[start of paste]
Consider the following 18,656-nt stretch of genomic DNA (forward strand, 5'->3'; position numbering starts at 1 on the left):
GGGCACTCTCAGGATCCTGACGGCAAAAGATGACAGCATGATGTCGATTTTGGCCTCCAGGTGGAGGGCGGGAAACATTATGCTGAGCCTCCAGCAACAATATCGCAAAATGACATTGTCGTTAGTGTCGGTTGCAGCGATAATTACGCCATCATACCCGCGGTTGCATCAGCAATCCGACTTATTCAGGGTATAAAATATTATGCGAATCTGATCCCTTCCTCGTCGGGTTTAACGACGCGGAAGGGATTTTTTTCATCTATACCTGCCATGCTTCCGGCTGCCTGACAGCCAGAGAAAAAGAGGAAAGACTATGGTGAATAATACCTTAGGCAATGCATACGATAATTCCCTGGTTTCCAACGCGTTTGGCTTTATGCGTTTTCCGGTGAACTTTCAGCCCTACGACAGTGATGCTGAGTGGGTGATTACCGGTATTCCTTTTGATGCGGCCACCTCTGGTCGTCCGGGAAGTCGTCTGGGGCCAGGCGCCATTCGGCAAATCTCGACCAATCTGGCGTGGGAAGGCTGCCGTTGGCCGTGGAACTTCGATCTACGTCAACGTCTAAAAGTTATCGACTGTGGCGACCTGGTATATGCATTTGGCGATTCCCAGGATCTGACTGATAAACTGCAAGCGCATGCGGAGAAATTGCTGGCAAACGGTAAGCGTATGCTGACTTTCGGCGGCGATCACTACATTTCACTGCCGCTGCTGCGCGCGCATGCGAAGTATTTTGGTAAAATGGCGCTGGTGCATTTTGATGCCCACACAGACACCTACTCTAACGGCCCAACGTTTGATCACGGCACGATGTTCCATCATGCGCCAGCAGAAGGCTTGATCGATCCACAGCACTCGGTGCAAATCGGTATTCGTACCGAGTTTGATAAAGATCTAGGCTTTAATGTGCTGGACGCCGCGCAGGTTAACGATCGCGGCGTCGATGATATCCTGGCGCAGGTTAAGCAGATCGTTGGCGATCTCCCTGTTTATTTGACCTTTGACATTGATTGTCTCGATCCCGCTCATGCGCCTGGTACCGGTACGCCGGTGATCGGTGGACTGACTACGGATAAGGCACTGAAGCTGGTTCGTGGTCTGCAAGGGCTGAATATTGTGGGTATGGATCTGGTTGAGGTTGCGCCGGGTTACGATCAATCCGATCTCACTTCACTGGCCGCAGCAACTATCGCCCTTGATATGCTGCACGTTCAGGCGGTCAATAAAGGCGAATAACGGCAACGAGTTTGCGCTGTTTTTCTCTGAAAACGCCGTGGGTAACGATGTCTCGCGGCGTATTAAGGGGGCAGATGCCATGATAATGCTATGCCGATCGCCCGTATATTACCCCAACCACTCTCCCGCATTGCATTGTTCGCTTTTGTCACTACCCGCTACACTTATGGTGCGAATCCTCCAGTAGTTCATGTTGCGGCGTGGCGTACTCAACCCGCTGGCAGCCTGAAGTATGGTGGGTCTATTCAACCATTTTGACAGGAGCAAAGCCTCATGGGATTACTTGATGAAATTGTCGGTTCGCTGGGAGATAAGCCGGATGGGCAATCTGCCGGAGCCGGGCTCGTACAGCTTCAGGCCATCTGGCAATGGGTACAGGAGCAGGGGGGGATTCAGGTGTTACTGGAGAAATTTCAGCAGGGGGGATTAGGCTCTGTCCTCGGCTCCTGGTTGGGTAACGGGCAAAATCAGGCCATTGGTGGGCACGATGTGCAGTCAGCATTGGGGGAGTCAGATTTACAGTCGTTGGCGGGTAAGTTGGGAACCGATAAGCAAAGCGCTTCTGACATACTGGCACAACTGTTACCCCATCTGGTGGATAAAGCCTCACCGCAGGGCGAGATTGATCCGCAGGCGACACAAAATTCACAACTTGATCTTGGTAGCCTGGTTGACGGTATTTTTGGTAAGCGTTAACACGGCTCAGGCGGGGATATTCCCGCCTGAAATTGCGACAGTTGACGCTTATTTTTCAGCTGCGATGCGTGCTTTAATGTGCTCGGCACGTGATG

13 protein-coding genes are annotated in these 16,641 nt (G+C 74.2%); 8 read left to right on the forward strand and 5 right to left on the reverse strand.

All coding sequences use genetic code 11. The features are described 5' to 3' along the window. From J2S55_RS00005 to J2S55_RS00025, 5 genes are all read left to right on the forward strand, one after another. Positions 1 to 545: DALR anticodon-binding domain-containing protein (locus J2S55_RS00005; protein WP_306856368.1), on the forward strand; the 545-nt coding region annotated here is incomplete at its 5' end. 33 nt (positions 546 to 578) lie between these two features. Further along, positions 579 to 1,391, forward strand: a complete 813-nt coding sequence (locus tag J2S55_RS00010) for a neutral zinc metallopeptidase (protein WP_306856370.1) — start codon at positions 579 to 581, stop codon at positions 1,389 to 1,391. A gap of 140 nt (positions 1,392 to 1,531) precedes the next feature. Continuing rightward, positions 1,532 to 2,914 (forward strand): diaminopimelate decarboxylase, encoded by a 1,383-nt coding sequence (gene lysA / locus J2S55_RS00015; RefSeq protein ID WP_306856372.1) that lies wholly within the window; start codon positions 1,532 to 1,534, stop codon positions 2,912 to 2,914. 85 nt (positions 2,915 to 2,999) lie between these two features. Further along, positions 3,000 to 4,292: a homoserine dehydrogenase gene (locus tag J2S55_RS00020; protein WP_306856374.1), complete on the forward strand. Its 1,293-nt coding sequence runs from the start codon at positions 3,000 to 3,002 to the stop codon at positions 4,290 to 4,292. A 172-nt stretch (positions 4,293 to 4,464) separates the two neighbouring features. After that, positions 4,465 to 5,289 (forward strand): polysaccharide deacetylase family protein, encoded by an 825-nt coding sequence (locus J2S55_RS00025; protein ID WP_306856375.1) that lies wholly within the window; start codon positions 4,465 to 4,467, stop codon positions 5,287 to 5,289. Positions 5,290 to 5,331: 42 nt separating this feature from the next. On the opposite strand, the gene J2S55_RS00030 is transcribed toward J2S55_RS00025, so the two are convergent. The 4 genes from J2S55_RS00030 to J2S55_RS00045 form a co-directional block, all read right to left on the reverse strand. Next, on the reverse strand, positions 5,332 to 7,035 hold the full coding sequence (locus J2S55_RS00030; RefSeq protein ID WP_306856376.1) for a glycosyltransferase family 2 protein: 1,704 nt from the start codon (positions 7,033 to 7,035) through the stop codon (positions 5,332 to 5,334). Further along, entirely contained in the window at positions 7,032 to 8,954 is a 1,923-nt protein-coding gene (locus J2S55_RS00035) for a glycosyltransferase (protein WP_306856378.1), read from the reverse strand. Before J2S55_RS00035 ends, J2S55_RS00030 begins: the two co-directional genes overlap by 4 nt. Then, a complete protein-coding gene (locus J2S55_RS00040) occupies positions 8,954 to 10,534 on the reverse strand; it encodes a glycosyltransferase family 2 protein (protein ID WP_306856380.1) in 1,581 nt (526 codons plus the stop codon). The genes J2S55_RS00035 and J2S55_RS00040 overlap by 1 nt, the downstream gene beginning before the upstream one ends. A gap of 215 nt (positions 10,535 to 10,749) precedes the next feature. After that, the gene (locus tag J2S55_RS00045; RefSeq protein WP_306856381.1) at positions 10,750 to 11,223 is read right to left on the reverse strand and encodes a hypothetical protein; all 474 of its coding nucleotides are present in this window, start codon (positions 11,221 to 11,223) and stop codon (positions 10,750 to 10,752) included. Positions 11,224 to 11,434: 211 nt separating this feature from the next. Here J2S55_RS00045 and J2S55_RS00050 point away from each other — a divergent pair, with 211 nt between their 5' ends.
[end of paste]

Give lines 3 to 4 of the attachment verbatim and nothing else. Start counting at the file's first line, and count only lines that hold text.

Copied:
13 protein-coding genes are annotated in these 16,641 nt (G+C 74.2%); 8 read left to right on the forward strand and 5 right to left on the reverse strand.

All coding sequences use genetic code 11. The features are described 5' to 3' along the window. From J2S55_RS00005 to J2S55_RS00025, 5 genes are all read left to right on the forward strand, one after another. Positions 1 to 545: DALR anticodon-binding domain-containing protein (locus J2S55_RS00005; protein WP_306856368.1), on the forward strand; the 545-nt coding region annotated here is incomplete at its 5' end. 33 nt (positions 546 to 578) lie between these two features. Further along, positions 579 to 1,391, forward strand: a complete 813-nt coding sequence (locus tag J2S55_RS00010) for a neutral zinc metallopeptidase (protein WP_306856370.1) — start codon at positions 579 to 581, stop codon at positions 1,389 to 1,391. A gap of 140 nt (positions 1,392 to 1,531) precedes the next feature. Continuing rightward, positions 1,532 to 2,914 (forward strand): diaminopimelate decarboxylase, encoded by a 1,383-nt coding sequence (gene lysA / locus J2S55_RS00015; RefSeq protein ID WP_306856372.1) that lies wholly within the window; start codon positions 1,532 to 1,534, stop codon positions 2,912 to 2,914. 85 nt (positions 2,915 to 2,999) lie between these two features. Further along, positions 3,000 to 4,292: a homoserine dehydrogenase gene (locus tag J2S55_RS00020; protein WP_306856374.1), complete on the forward strand. Its 1,293-nt coding sequence runs from the start codon at positions 3,000 to 3,002 to the stop codon at positions 4,290 to 4,292. A 172-nt stretch (positions 4,293 to 4,464) separates the two neighbouring features. After that, positions 4,465 to 5,289 (forward strand): polysaccharide deacetylase family protein, encoded by an 825-nt coding sequence (locus J2S55_RS00025; protein ID WP_306856375.1) that lies wholly within the window; start codon positions 4,465 to 4,467, stop codon positions 5,287 to 5,289. Positions 5,290 to 5,331: 42 nt separating this feature from the next. On the opposite strand, the gene J2S55_RS00030 is transcribed toward J2S55_RS00025, so the two are convergent. The 4 genes from J2S55_RS00030 to J2S55_RS00045 form a co-directional block, all read right to left on the reverse strand. Next, on the reverse strand, positions 5,332 to 7,035 hold the full coding sequence (locus J2S55_RS00030; RefSeq protein ID WP_306856376.1) for a glycosyltransferase family 2 protein: 1,704 nt from the start codon (positions 7,033 to 7,035) through the stop codon (positions 5,332 to 5,334). Further along, entirely contained in the window at positions 7,032 to 8,954 is a 1,923-nt protein-coding gene (locus J2S55_RS00035) for a glycosyltransferase (protein WP_306856378.1), read from the reverse strand. Before J2S55_RS00035 ends, J2S55_RS00030 begins: the two co-directional genes overlap by 4 nt. Then, a complete protein-coding gene (locus J2S55_RS00040) occupies positions 8,954 to 10,534 on the reverse strand; it encodes a glycosyltransferase family 2 protein (protein ID WP_306856380.1) in 1,581 nt (526 codons plus the stop codon). The genes J2S55_RS00035 and J2S55_RS00040 overlap by 1 nt, the downstream gene beginning before the upstream one ends. A gap of 215 nt (positions 10,535 to 10,749) precedes the next feature. After that, the gene (locus tag J2S55_RS00045; RefSeq protein WP_306856381.1) at positions 10,750 to 11,223 is read right to left on the reverse strand and encodes a hypothetical protein; all 474 of its coding nucleotides are present in this window, start codon (positions 11,221 to 11,223) and stop codon (positions 10,750 to 10,752) included. Positions 11,224 to 11,434: 211 nt separating this feature from the next. Here J2S55_RS00045 and J2S55_RS00050 point away from each other — a divergent pair, with 211 nt between their 5' ends.